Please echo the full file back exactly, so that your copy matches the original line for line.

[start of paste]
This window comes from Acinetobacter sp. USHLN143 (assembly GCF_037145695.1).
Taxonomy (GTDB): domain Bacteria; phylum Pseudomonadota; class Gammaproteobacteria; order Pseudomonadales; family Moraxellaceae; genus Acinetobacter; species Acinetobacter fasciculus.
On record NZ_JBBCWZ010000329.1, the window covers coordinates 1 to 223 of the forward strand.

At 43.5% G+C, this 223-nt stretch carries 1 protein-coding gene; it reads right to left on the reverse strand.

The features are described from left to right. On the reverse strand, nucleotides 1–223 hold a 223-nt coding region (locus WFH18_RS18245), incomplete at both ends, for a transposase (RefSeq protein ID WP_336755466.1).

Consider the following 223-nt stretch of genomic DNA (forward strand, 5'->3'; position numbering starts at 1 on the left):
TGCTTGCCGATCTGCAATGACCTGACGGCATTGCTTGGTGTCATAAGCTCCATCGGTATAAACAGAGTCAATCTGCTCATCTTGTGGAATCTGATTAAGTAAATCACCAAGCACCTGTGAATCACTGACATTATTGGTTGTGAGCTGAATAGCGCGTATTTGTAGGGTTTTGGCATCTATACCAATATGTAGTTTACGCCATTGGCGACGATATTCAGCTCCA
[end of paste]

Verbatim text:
This window comes from Acinetobacter sp. USHLN143 (assembly GCF_037145695.1).
Taxonomy (GTDB): domain Bacteria; phylum Pseudomonadota; class Gammaproteobacteria; order Pseudomonadales; family Moraxellaceae; genus Acinetobacter; species Acinetobacter fasciculus.
On record NZ_JBBCWZ010000329.1, the window covers coordinates 1 to 223 of the forward strand.

At 43.5% G+C, this 223-nt stretch carries 1 protein-coding gene; it reads right to left on the reverse strand.

The features are described from left to right. On the reverse strand, nucleotides 1–223 hold a 223-nt coding region (locus WFH18_RS18245), incomplete at both ends, for a transposase (RefSeq protein ID WP_336755466.1).

Consider the following 223-nt stretch of genomic DNA (forward strand, 5'->3'; position numbering starts at 1 on the left):
TGCTTGCCGATCTGCAATGACCTGACGGCATTGCTTGGTGTCATAAGCTCCATCGGTATAAACAGAGTCAATCTGCTCATCTTGTGGAATCTGATTAAGTAAATCACCAAGCACCTGTGAATCACTGACATTATTGGTTGTGAGCTGAATAGCGCGTATTTGTAGGGTTTTGGCATCTATACCAATATGTAGTTTACGCCATTGGCGACGATATTCAGCTCCA